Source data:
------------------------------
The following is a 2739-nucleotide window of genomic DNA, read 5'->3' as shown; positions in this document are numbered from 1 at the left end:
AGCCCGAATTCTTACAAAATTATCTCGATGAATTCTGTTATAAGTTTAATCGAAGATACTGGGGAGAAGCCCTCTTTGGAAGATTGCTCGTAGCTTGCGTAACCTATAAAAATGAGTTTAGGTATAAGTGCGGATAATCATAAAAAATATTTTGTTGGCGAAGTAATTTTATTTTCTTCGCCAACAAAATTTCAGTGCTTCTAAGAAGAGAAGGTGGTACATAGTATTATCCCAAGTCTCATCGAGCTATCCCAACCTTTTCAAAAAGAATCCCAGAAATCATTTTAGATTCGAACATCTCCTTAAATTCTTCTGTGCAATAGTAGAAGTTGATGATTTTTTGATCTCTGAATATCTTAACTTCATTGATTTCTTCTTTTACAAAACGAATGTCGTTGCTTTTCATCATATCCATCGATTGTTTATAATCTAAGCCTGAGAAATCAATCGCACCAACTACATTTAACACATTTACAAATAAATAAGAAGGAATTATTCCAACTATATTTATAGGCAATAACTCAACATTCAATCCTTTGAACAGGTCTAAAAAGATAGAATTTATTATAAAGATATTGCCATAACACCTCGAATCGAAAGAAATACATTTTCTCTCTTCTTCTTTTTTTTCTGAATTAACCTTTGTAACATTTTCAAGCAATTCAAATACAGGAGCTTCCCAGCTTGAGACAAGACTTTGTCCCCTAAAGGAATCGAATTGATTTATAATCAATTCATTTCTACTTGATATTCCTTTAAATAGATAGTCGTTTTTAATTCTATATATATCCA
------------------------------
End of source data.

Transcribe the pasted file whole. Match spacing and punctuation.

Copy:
The following is a 2739-nucleotide window of genomic DNA, read 5'->3' as shown; positions in this document are numbered from 1 at the left end:
AGCCCGAATTCTTACAAAATTATCTCGATGAATTCTGTTATAAGTTTAATCGAAGATACTGGGGAGAAGCCCTCTTTGGAAGATTGCTCGTAGCTTGCGTAACCTATAAAAATGAGTTTAGGTATAAGTGCGGATAATCATAAAAAATATTTTGTTGGCGAAGTAATTTTATTTTCTTCGCCAACAAAATTTCAGTGCTTCTAAGAAGAGAAGGTGGTACATAGTATTATCCCAAGTCTCATCGAGCTATCCCAACCTTTTCAAAAAGAATCCCAGAAATCATTTTAGATTCGAACATCTCCTTAAATTCTTCTGTGCAATAGTAGAAGTTGATGATTTTTTGATCTCTGAATATCTTAACTTCATTGATTTCTTCTTTTACAAAACGAATGTCGTTGCTTTTCATCATATCCATCGATTGTTTATAATCTAAGCCTGAGAAATCAATCGCACCAACTACATTTAACACATTTACAAATAAATAAGAAGGAATTATTCCAACTATATTTATAGGCAATAACTCAACATTCAATCCTTTGAACAGGTCTAAAAAGATAGAATTTATTATAAAGATATTGCCATAACACCTCGAATCGAAAGAAATACATTTTCTCTCTTCTTCTTTTTTTTCTGAATTAACCTTTGTAACATTTTCAAGCAATTCAAATACAGGAGCTTCCCAGCTTGAGACAAGACTTTGTCCCCTAAAGGAATCGAATTGATTTATAATCAATTCATTTCTACTTGATATTCCTTTAAATAGATAGTCGTTTTTAATTCTATATATATCCA